• Focus in TV shows often on acting methods, probably because that’s much more interesting to watch than close language analysis comprehension exercises – How does this affect our ideas on how Shakespeare is taught to kids?
  • Several elements common to other genres of TV feature in these Shakespeare centred shows including:
  1. Transformation of characters, think How to Look Good Naked meets the classroom, bra-style support and the effect this has on behaviour and attitudes is a common element to both.
  2. Experts in fields: shows bring in experts to “fix” or “solve” the “problem” so celebrities like Adrian Lester are brought in much like the doctors of Embarrassing Bodies to teach, coach, enthuse students and remove any potential problems. (The main problem with this is it by implication side lines the teacher in the set-up who, let’s face it, is an expert in the field. Gove’s favourite).
  3. Big Brother elements: straight-to-camera and diary interaction with the audience, almost like a monologue from Shakespeare. (But be careful – what has the editor left out?)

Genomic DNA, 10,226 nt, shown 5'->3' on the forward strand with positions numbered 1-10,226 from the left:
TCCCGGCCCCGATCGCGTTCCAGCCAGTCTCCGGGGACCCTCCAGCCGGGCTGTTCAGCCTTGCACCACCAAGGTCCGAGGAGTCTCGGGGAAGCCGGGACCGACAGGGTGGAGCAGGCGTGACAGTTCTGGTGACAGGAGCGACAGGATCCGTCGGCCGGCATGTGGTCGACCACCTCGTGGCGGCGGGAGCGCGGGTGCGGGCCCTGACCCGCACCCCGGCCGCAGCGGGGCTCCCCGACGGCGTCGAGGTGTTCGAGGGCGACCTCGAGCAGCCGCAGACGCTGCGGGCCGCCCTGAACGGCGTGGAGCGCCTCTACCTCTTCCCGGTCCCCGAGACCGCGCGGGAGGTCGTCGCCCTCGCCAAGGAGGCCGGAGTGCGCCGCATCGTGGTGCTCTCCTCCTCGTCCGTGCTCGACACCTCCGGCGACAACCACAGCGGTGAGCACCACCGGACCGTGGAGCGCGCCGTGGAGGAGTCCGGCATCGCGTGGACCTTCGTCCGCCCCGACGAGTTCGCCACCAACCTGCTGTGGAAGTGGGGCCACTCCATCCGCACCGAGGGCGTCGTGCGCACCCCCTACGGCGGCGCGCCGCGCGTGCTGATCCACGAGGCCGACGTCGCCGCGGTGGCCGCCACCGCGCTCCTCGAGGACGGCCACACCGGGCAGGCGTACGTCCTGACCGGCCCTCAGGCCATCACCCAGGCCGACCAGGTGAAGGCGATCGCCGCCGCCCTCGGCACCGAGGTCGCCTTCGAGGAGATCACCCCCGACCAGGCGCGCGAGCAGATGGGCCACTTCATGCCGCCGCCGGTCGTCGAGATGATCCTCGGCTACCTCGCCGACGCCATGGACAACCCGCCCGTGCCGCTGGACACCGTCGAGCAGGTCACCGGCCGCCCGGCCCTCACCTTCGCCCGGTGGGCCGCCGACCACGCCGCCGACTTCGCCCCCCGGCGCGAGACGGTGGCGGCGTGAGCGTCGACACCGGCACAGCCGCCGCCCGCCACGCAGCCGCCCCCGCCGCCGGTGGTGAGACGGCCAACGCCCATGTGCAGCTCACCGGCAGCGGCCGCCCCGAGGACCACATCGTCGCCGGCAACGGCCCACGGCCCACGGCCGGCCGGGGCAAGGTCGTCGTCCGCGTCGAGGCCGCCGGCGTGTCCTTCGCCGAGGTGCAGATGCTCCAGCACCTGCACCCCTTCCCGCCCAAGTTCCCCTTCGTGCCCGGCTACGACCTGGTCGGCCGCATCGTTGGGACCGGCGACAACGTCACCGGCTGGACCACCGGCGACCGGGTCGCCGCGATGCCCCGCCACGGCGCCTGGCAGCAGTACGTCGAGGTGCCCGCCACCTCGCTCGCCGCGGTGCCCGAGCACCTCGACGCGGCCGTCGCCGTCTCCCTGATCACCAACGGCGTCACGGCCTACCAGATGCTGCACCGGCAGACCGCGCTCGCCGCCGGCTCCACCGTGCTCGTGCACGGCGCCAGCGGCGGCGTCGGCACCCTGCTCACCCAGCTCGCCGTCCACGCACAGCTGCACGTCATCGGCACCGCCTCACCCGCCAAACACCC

• These programmes can shape people’s preconceptions about Shakespeare e.g. for students who may see how “hard” Shakespeare is presented to be; see that teachers are presented as perhaps unable to cope with the challenges Shakespeare presents (hence deus-ex-machina figures used on shows – Hollywood superheroes needed to provide assistance superman style) thus inducing fear in students minds that teachers may be inadequate to handle the hard bard; see Shakespeare as a “gold standard” which creates a sense of awe and fear.